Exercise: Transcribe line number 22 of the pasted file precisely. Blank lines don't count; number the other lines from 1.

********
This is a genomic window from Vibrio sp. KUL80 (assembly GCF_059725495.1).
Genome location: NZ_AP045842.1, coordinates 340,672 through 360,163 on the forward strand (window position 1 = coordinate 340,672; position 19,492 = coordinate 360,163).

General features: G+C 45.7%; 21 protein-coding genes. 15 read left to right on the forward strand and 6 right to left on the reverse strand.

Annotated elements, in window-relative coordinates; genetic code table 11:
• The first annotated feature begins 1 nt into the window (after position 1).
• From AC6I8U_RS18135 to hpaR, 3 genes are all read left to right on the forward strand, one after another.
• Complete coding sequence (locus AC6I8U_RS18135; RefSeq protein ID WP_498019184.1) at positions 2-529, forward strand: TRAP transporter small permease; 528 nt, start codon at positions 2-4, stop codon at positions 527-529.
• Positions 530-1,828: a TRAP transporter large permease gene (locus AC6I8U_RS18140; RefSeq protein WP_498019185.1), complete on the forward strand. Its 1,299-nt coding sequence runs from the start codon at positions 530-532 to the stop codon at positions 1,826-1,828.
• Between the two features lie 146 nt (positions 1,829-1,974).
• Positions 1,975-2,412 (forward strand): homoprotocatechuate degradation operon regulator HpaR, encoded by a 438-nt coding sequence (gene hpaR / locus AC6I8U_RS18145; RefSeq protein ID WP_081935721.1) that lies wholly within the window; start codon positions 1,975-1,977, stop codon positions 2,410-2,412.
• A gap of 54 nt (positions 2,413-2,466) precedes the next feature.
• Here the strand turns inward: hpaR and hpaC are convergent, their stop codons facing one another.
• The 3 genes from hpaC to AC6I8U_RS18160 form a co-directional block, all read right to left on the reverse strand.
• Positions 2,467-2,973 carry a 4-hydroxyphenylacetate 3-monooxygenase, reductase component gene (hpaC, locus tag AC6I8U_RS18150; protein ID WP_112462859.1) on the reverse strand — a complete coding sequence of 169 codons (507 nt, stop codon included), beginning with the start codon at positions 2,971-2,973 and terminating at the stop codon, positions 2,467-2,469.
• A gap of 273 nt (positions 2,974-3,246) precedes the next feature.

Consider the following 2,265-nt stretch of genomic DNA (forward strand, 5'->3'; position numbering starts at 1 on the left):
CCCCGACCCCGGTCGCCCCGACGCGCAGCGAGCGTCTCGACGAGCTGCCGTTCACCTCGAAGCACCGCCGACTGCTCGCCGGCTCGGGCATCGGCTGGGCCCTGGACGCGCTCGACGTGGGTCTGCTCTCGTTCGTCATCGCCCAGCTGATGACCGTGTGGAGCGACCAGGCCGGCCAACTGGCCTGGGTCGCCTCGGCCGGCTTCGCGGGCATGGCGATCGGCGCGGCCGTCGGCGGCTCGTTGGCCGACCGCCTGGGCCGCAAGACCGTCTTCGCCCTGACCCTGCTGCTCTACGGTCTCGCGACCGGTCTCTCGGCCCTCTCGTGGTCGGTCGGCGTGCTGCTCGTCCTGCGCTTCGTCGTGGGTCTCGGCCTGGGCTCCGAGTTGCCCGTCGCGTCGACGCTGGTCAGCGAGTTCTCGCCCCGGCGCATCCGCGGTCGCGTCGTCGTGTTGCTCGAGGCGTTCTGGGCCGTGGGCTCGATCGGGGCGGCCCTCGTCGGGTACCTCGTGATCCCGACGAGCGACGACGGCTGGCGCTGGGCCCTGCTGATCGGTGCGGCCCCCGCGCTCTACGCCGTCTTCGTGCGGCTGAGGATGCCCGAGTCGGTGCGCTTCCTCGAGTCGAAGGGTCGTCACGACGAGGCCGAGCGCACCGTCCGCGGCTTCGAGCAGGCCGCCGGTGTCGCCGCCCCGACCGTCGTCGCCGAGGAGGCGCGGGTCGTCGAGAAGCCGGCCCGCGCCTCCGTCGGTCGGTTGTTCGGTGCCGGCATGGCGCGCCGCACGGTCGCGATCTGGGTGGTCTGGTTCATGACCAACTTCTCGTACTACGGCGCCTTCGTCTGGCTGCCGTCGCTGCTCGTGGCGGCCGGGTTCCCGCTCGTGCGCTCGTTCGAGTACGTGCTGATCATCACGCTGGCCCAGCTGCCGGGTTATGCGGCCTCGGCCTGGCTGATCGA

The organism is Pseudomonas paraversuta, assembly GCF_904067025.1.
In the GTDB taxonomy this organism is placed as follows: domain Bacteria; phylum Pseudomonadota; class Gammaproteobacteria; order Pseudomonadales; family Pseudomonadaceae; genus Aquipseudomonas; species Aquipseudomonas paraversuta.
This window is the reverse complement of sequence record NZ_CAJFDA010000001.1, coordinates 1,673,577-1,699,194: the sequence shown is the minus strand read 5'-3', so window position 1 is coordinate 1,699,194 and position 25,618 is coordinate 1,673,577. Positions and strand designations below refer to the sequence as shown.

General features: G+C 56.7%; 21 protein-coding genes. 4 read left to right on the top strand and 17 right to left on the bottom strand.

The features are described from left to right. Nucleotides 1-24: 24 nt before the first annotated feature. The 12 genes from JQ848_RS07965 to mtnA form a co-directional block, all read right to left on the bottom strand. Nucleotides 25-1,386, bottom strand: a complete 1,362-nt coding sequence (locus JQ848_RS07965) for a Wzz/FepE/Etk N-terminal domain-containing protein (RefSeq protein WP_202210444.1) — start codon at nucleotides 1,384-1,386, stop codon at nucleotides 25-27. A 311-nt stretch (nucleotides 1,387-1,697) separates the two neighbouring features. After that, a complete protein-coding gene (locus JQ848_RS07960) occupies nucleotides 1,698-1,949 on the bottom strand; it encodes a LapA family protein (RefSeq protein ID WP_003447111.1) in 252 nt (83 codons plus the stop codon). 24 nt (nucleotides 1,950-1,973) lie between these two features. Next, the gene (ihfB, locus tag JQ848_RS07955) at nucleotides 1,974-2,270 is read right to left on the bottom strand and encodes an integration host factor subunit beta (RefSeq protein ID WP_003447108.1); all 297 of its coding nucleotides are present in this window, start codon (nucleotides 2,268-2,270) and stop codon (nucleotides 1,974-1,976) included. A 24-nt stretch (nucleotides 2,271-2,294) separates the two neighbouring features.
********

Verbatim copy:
The features are described from left to right. Nucleotides 1-24: 24 nt before the first annotated feature. The 12 genes from JQ848_RS07965 to mtnA form a co-directional block, all read right to left on the bottom strand. Nucleotides 25-1,386, bottom strand: a complete 1,362-nt coding sequence (locus JQ848_RS07965) for a Wzz/FepE/Etk N-terminal domain-containing protein (RefSeq protein WP_202210444.1) — start codon at nucleotides 1,384-1,386, stop codon at nucleotides 25-27. A 311-nt stretch (nucleotides 1,387-1,697) separates the two neighbouring features. After that, a complete protein-coding gene (locus JQ848_RS07960) occupies nucleotides 1,698-1,949 on the bottom strand; it encodes a LapA family protein (RefSeq protein ID WP_003447111.1) in 252 nt (83 codons plus the stop codon). 24 nt (nucleotides 1,950-1,973) lie between these two features. Next, the gene (ihfB, locus tag JQ848_RS07955) at nucleotides 1,974-2,270 is read right to left on the bottom strand and encodes an integration host factor subunit beta (RefSeq protein ID WP_003447108.1); all 297 of its coding nucleotides are present in this window, start codon (nucleotides 2,268-2,270) and stop codon (nucleotides 1,974-1,976) included. A 24-nt stretch (nucleotides 2,271-2,294) separates the two neighbouring features.